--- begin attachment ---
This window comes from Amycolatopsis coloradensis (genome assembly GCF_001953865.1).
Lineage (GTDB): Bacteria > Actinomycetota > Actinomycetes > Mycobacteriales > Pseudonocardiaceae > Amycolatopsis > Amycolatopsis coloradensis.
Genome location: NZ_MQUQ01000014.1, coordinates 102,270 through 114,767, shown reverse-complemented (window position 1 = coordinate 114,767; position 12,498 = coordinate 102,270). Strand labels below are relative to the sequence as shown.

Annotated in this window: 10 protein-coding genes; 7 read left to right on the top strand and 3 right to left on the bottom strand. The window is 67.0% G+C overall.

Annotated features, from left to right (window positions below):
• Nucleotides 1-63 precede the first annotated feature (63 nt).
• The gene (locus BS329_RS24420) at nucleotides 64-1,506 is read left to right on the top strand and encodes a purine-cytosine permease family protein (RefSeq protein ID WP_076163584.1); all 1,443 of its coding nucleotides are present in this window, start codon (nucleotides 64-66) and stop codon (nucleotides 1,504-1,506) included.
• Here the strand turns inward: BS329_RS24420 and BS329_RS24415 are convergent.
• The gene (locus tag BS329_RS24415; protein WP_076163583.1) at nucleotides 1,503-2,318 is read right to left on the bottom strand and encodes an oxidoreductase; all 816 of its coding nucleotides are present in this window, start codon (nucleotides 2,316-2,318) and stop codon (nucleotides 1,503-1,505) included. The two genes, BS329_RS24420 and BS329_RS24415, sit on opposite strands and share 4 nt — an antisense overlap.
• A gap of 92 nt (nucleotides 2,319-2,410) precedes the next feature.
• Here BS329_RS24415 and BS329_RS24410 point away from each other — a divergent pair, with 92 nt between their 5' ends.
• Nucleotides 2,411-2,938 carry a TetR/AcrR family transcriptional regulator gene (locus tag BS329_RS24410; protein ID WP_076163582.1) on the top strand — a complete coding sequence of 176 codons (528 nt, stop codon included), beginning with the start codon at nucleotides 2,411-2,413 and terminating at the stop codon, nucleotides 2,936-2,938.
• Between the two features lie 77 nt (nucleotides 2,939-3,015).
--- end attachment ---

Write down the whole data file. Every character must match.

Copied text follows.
This window comes from Amycolatopsis coloradensis (genome assembly GCF_001953865.1).
Lineage (GTDB): Bacteria > Actinomycetota > Actinomycetes > Mycobacteriales > Pseudonocardiaceae > Amycolatopsis > Amycolatopsis coloradensis.
Genome location: NZ_MQUQ01000014.1, coordinates 102,270 through 114,767, shown reverse-complemented (window position 1 = coordinate 114,767; position 12,498 = coordinate 102,270). Strand labels below are relative to the sequence as shown.

Annotated in this window: 10 protein-coding genes; 7 read left to right on the top strand and 3 right to left on the bottom strand. The window is 67.0% G+C overall.

Annotated features, from left to right (window positions below):
• Nucleotides 1-63 precede the first annotated feature (63 nt).
• The gene (locus BS329_RS24420) at nucleotides 64-1,506 is read left to right on the top strand and encodes a purine-cytosine permease family protein (RefSeq protein ID WP_076163584.1); all 1,443 of its coding nucleotides are present in this window, start codon (nucleotides 64-66) and stop codon (nucleotides 1,504-1,506) included.
• Here the strand turns inward: BS329_RS24420 and BS329_RS24415 are convergent.
• The gene (locus tag BS329_RS24415; protein WP_076163583.1) at nucleotides 1,503-2,318 is read right to left on the bottom strand and encodes an oxidoreductase; all 816 of its coding nucleotides are present in this window, start codon (nucleotides 2,316-2,318) and stop codon (nucleotides 1,503-1,505) included. The two genes, BS329_RS24420 and BS329_RS24415, sit on opposite strands and share 4 nt — an antisense overlap.
• A gap of 92 nt (nucleotides 2,319-2,410) precedes the next feature.
• Here BS329_RS24415 and BS329_RS24410 point away from each other — a divergent pair, with 92 nt between their 5' ends.
• Nucleotides 2,411-2,938 carry a TetR/AcrR family transcriptional regulator gene (locus tag BS329_RS24410; protein ID WP_076163582.1) on the top strand — a complete coding sequence of 176 codons (528 nt, stop codon included), beginning with the start codon at nucleotides 2,411-2,413 and terminating at the stop codon, nucleotides 2,936-2,938.
• Between the two features lie 77 nt (nucleotides 2,939-3,015).